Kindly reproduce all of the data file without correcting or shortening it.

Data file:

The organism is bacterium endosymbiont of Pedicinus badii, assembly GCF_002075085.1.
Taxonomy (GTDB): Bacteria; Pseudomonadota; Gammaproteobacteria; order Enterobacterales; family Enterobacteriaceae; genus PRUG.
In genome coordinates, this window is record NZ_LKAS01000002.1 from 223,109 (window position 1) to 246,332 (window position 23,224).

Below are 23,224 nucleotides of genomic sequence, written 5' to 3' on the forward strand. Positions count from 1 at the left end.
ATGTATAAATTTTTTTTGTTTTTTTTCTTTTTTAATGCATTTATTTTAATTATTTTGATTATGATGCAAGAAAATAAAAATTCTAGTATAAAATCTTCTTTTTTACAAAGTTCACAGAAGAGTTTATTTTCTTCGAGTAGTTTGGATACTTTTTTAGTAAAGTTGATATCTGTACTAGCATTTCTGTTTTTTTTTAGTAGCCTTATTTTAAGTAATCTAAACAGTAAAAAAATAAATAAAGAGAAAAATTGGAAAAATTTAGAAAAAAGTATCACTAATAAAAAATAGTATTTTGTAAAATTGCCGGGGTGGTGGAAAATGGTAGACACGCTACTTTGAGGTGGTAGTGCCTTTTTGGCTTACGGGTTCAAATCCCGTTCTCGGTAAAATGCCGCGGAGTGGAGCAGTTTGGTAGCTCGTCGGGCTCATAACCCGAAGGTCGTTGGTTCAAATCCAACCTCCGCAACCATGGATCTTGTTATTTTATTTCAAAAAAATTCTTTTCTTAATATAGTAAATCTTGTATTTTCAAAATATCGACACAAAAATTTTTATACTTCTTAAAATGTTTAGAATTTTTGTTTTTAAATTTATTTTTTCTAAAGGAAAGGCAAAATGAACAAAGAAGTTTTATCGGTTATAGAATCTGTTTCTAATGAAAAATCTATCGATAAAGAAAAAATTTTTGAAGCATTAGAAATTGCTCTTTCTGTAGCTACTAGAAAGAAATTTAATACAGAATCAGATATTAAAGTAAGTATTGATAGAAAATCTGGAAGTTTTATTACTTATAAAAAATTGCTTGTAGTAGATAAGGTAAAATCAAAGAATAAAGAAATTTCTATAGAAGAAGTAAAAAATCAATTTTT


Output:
The organism is bacterium endosymbiont of Pedicinus badii, assembly GCF_002075085.1.
Taxonomy (GTDB): Bacteria; Pseudomonadota; Gammaproteobacteria; order Enterobacterales; family Enterobacteriaceae; genus PRUG.
In genome coordinates, this window is record NZ_LKAS01000002.1 from 223,109 (window position 1) to 246,332 (window position 23,224).

Below are 23,224 nucleotides of genomic sequence, written 5' to 3' on the forward strand. Positions count from 1 at the left end.
ATGTATAAATTTTTTTTGTTTTTTTTCTTTTTTAATGCATTTATTTTAATTATTTTGATTATGATGCAAGAAAATAAAAATTCTAGTATAAAATCTTCTTTTTTACAAAGTTCACAGAAGAGTTTATTTTCTTCGAGTAGTTTGGATACTTTTTTAGTAAAGTTGATATCTGTACTAGCATTTCTGTTTTTTTTTAGTAGCCTTATTTTAAGTAATCTAAACAGTAAAAAAATAAATAAAGAGAAAAATTGGAAAAATTTAGAAAAAAGTATCACTAATAAAAAATAGTATTTTGTAAAATTGCCGGGGTGGTGGAAAATGGTAGACACGCTACTTTGAGGTGGTAGTGCCTTTTTGGCTTACGGGTTCAAATCCCGTTCTCGGTAAAATGCCGCGGAGTGGAGCAGTTTGGTAGCTCGTCGGGCTCATAACCCGAAGGTCGTTGGTTCAAATCCAACCTCCGCAACCATGGATCTTGTTATTTTATTTCAAAAAAATTCTTTTCTTAATATAGTAAATCTTGTATTTTCAAAATATCGACACAAAAATTTTTATACTTCTTAAAATGTTTAGAATTTTTGTTTTTAAATTTATTTTTTCTAAAGGAAAGGCAAAATGAACAAAGAAGTTTTATCGGTTATAGAATCTGTTTCTAATGAAAAATCTATCGATAAAGAAAAAATTTTTGAAGCATTAGAAATTGCTCTTTCTGTAGCTACTAGAAAGAAATTTAATACAGAATCAGATATTAAAGTAAGTATTGATAGAAAATCTGGAAGTTTTATTACTTATAAAAAATTGCTTGTAGTAGATAAGGTAAAATCAAAGAATAAAGAAATTTCTATAGAAGAAGTAAAAAATCAATTTTT